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College of Law to fete longtime professor at annual Pedrick Society dinner
In the 45-year history of the College of Law at Arizona State University, only one professor has a room
dedicated to his passion, English Legal History, in the basement of the Ross-Blakley Law Library. Only one is credited with construction of the “fire escape” on the north side of the library. Only one has delivered lectures from Kalamazoo to Oxford and Cambridge, and knows both Medieval Latin and Law French.
Just one has his own law school bobblehead: Professor
Rose, who joined the faculty at the behest of founding Dean Willard H. Pedrick before the walls of Armstrong Hall were even built, and was a driving force behind the design and construction of the architectural wonder that is the law library, will retire this spring. He has been at the College of Law for 44 years and plans to travel and spend more time on his research and scholarship, as well as teach part-time.
It is fitting that Rose will be honored at the Willard H. Pedrick Society Dinner on Tuesday, March 6, given his close ties with Dean Pedrick, his naming as a Willard H. Pedrick Distinguished Research Scholar in 2001, and his love for and dedication to the law school and its students.
The annual Pedrick dinner will begin at 6 p.m. at the Renaissance Phoenix Downtown, 50 E. Adams St. The dinner celebrates the culmination of an endowed scholarship campaign in Rose’s name to which nearly $350,000 has been raised. To purchase tickets to the dinner or to contribute to the scholarship, visit online.law.asu.edu/pedrickdinner or contact Liz Aiken, Director of Sustained Giving, at email@example.com.
Rose is among a handful of professors about whom alumni from all five decades of graduating classes routinely ask.
“While he played the caricature of the law school professor in his first-year contracts course, Professor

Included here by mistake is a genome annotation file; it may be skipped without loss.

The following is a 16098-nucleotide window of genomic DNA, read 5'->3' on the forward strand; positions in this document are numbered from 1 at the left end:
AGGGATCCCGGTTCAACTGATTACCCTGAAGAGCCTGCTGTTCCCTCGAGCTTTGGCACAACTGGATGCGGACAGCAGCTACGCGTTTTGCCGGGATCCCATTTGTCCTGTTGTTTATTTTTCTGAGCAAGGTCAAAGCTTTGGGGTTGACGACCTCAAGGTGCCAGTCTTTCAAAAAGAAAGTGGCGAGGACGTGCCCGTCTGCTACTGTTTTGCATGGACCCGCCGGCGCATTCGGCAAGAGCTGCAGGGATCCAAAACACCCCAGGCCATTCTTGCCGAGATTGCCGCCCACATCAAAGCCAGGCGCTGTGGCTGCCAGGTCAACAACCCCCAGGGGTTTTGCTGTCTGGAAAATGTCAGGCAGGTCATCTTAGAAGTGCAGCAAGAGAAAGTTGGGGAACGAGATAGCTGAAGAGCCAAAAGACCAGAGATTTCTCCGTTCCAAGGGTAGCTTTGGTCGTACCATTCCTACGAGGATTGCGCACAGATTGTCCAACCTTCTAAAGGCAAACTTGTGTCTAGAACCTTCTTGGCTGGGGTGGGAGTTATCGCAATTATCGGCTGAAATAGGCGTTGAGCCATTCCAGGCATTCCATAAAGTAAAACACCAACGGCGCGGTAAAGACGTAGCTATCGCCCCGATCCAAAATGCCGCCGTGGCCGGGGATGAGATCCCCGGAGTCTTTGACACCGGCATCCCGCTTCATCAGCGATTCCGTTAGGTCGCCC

Rose treated students in his office with warm regard and mutual respect and always made himself available,” said Jennifer Wright (Class of 2008), Associate Attorney at Bain & Lauritano, PLC in Phoenix. “Although some professors abandoned the Socratic Method, his use of it keenly developed both my legal analysis skills and my ability to hone in on important case details. No doubt, the law school will need 10 new professors to replace on Jonathan Rose!”
A former attorney in the Antitrust Division of the U.S. Department of Justice, Rose arrived at Arizona State University in 1968, and was Associate Dean from 1987-90. He has taught courses in contracts and advanced contracts, antitrust, legal profession, law and economics, regulated industries, consumer protection, legal writing and English legal history to thousands of law students. He is a Faculty Fellow in the Center for Law, Science & Innovation.
Rose’s reach extends beyond the walls of the College of Law, as an Affiliate Faculty in the ASU Department of History and in the ASU Arizona Center for Medieval & Renaissance Studies, and as a member of the Graduate Faculty in the Ph.D. program in History. He is a Senior Fellow of the Administrative Conference of the United States and a member of the Selden Society, Medieval Academy of America and the American Law Institute. Rose also has been active in professional legal activities, University activities and community activities.
“Jon Rose was a wonderful mentor to me,” said Alastair J. Gamble (Class of 2007), Labor and
Employment Associate at Baker Hostetler in Los Angeles. “He pushed me when I needed to be pushed and softened when I needed a moment to remember why all the work was worth the effort. As a teacher, he is peerless. As a lawyer, he remains the standard by which I judge myself. As a friend, he is kind and generous. I am so fortunately to have known him in all three capacities.”
At the dedication of the library in November 1993, Rose was described as “the real force” behind the 11-year library project by its design architect, Mack Scogin, who also described Rose as a “great client, an exacting critic, and a good friend and colleague.”
Gordon Campbell (Class of 1972), of Counsel at Parsons Behle & Latimer in Salt Lake City, said he’d never seen such a concentration of intellectual power as had been assembled at the law school.
“The one who stood out among the superstars … was the young guy, Jonathan Rose, who was just getting started,” Campbell said. “Perhaps it was that he was not far from me in age. Maybe it was that he seemed to have such intensity. Most likely it was that, when it came to analytical thinking, he worked hard. And the things he thought, he could defend. He inspired me. On top of that, he was a good guy. He cared about us. I will always be grateful.”
Rose has collected numerous teaching awards from the ASU Alumni Association, Maricopa County Bar Association and the College of Law Alumni Association, among others. After spending most of his career in antitrust, regulation and legal ethics, Rose changed directions, and now is an international expert in medieval and early modern English legal history. His research focuses on the history and regulation of the legal profession and the operation of the medieval legal system. Rose is a life member of Clare Hall at the University of Cambridge, where he spends summers researching and lecturing.